Since the early eighties, parents, teachers, advertisers and television personalities have assured children that they were special.
That they’re not like the others. And that the gifts they posses are unique and value and someday, somewhere, somebody is finally going to recognize just how amazing they really are, tap them on the shoulder and promptly reward them with the opportunity of a lifetime.
This message was pounded into my head from an early age. And I’m grateful for it, as it cemented the foundational belief that my talent was valuable to the world.
Educational research has actually proven through numerous studies that teacher expectation enhances performance from children and creates a higher likelihood to graduate from college.
But here’s the problem. The pressure we now put on ourselves to be special and great is higher than ever. We beat ourselves up for not standing out and getting noticed. And as a result, we isolate ourselves by feeling unique in our pain.
Spezzano’s masterful book about healing and transforming our relationships addresses this issue beautifully. He writes:
All our forms of separating ourselves from others come from wanting to be special in some way. Our loneliness is actually coming from the desire to prove we are unique. Because we would rather be special than make contact with others.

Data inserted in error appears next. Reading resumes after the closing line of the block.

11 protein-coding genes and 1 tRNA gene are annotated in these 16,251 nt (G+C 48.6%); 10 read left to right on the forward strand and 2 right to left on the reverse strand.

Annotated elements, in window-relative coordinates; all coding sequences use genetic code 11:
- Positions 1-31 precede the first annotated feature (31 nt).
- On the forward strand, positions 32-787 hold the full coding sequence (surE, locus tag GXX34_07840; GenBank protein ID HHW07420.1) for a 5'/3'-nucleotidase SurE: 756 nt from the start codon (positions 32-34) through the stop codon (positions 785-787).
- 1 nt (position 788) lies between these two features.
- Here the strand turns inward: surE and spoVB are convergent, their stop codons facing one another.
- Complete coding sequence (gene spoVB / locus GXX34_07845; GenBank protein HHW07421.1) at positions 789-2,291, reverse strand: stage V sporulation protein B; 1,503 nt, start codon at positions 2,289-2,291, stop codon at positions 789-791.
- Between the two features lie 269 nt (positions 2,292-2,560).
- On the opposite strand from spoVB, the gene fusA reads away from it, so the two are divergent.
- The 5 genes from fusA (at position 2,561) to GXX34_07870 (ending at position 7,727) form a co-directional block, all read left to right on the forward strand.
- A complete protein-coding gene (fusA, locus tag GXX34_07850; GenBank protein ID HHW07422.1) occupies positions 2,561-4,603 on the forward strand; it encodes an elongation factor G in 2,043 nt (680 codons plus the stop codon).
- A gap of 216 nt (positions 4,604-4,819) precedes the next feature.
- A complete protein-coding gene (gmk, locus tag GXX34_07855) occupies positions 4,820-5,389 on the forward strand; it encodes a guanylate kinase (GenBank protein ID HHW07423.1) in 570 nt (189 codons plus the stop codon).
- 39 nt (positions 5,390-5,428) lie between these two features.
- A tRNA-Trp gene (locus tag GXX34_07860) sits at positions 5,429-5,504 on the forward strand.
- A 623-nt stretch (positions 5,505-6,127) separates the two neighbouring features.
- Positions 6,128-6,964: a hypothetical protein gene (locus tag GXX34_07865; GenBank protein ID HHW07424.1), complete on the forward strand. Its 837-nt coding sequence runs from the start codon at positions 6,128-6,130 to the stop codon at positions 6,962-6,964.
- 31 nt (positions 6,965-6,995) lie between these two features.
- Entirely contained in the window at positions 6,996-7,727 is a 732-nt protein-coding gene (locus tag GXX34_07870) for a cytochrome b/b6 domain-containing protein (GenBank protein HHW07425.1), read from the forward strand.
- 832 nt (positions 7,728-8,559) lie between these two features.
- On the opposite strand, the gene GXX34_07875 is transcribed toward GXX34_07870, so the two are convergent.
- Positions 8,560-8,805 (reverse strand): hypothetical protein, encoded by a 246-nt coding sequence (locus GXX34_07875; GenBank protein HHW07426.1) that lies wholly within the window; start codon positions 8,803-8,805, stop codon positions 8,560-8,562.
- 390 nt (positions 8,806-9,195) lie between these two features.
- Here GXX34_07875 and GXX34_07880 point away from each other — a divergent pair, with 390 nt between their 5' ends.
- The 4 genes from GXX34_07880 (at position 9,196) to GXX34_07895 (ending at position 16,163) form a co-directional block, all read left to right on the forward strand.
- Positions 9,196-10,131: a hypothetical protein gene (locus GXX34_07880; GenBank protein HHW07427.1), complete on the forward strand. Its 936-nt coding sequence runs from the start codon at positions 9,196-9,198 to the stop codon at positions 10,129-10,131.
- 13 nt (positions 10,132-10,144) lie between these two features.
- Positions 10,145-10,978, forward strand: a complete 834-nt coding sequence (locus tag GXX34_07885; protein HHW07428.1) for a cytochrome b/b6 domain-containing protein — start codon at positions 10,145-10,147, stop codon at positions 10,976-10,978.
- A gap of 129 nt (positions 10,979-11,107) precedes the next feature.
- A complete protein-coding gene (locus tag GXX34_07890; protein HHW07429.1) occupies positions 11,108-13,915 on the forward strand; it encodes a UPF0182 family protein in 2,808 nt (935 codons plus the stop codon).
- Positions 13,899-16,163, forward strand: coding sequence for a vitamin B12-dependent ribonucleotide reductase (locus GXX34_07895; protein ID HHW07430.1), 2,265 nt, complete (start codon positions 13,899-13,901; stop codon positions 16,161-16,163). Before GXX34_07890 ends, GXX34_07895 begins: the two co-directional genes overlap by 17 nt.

And so, feeling special doesn’t serve us as much as we think it does. Often times, it only keeps us alienated from all that is here. I’ve tried being special my whole life, and only in my thirties have I finally realized the danger of this need.
Because when I bring too much outsider energy to the world, perpetually walking around like a stranger in a strange land, building isolating ideational bubbles around myself, I know that carelessly cut threads of connection.
Because I’d rather be a unique little snowflake floating against backdrop of the night sky, searching for tongue to land on, apposed to quietly and humbly melting into the mass of the mountain.
One day, though, I will open my heart to my own humanity. I will acknowledge that my loneliness comes out of the need to be different. I will accept that being spectacular doesn’t guarantee my safety in this world.
And I will give up my choice for loneliness and make contact with those around me.
LET ME ASK YA THIS…
Are you willing to let go of your veil of specialness that keeps creating pain for you?
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That Guy with the Nametag
Author. Speaker. Strategist. Inventor. Filmmaker. Publisher. Songwriter.
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